Nelson Cuba, the President of the Fraternal Order of Police, has threatened to sue the City of Jacksonville if the City Council fails to pass pension plan legislation favored by the police union. After the City’s Finance Committee voted to defer the legislation, Cuba told the Daily Record he would pull out of contract negotiations and sue, unless the full City Council immediately bowed to his demands.

“I want a yea or a nay Tuesday night. If not, then I’ll sue,” said Cuba. “This is a collective bargaining agreement and the only way for the City to get out of it is to declare bankruptcy. If they cannot pay us, how can they pay any other contracts?”[Daily Record]

The defeat came after Councilmember Stephen Joost demanded to know where the money would come from. Interestingly enough, the City’s General Counsel’s Office—not typically a spokesperson for the City Council—told the Daily Record that the Council would likely vote on the bill, even without the support of the Finance Committee. That response, coming from an unelected official, shows the political power the police union continues to hold in Jacksonville. The story in its entirety can be found here.

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Legal blogs weigh in on Matt Shirk and his FOP party

It seems that locals aren’t the only ones who think the apparent “relationship” between Matt Shirk and the Fraternal Order of Police is a little odd.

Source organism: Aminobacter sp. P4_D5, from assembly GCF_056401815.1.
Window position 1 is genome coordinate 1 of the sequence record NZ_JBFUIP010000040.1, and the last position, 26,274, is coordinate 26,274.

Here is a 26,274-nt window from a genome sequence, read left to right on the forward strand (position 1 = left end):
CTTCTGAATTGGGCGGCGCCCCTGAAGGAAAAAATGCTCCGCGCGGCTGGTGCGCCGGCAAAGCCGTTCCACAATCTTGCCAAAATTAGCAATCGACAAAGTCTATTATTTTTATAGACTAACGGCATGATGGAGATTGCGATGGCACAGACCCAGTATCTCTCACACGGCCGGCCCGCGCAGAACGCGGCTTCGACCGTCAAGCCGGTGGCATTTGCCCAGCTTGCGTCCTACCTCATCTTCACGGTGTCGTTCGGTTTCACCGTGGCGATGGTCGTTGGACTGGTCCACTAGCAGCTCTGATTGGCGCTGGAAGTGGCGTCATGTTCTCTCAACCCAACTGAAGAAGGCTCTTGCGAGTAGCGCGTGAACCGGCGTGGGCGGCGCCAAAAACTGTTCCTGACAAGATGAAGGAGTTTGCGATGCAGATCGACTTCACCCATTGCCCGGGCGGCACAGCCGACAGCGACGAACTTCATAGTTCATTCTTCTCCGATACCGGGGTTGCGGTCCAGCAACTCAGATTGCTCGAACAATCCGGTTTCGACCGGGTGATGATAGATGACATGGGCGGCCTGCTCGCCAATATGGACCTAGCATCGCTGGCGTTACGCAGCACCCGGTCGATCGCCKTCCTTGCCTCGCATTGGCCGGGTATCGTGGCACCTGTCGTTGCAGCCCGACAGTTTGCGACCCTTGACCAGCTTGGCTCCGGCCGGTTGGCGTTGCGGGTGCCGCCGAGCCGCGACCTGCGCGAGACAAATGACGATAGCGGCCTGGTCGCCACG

The Law of Criminal Defense blog by John Wesley Hall Jr. (the NACDL’s original ethics advisor) had this to say:

When the elected Public Defender getting sworn in has a party thrown for him by the Fraternal Order of Police, something is seriously wrong with the Public Defender’s Office. See Jacksonville.com.

The Jacksonville Fraternal Order of Police, which supported Shirk in the November election, threw an induction party for him Tuesday night.

While paying lip service to being an adversary, the PD ran for office promising the police that Public Defenders would not question the credibility of police officers.

This will get ugly before it’s over. The systemic problems this creates boggle the mind.

And over at Arbitrary and Capricious (Skelly Wright’s blog), they posted the following:

FL: cops and p.d. sitting in a tree, k-i-s-s-i-n-g

Lest we forget Matt Shirk, another Floridian just elected p.d., John Wesley Hall Jr. at Law of Criminal Defense reminds us:

Jax Public Defender has “induction party” thrown by FOP

When the elected Public Defender getting sworn in has a party thrown for him by the Fraternal Order of Police, something is seriously wrong with the Public Defender’s Office…

Followed by this post a couple of days later that is obviously referencing Shirk …

FL: orderly transition

Odd news out of Sarasota: newly-elected public defender takes office, no employees summarily axed, no police throw a party for the p.d. or search the p.d. premises. From WWSB:

Larry Eger sworn in as Public Defender

For the first time in more than three decades, someone other than Elliot Metcalfe holds the position of 12th Judicial Circuit Public Defender. Republican Larry Eger took his oath of office Friday in Manatee County…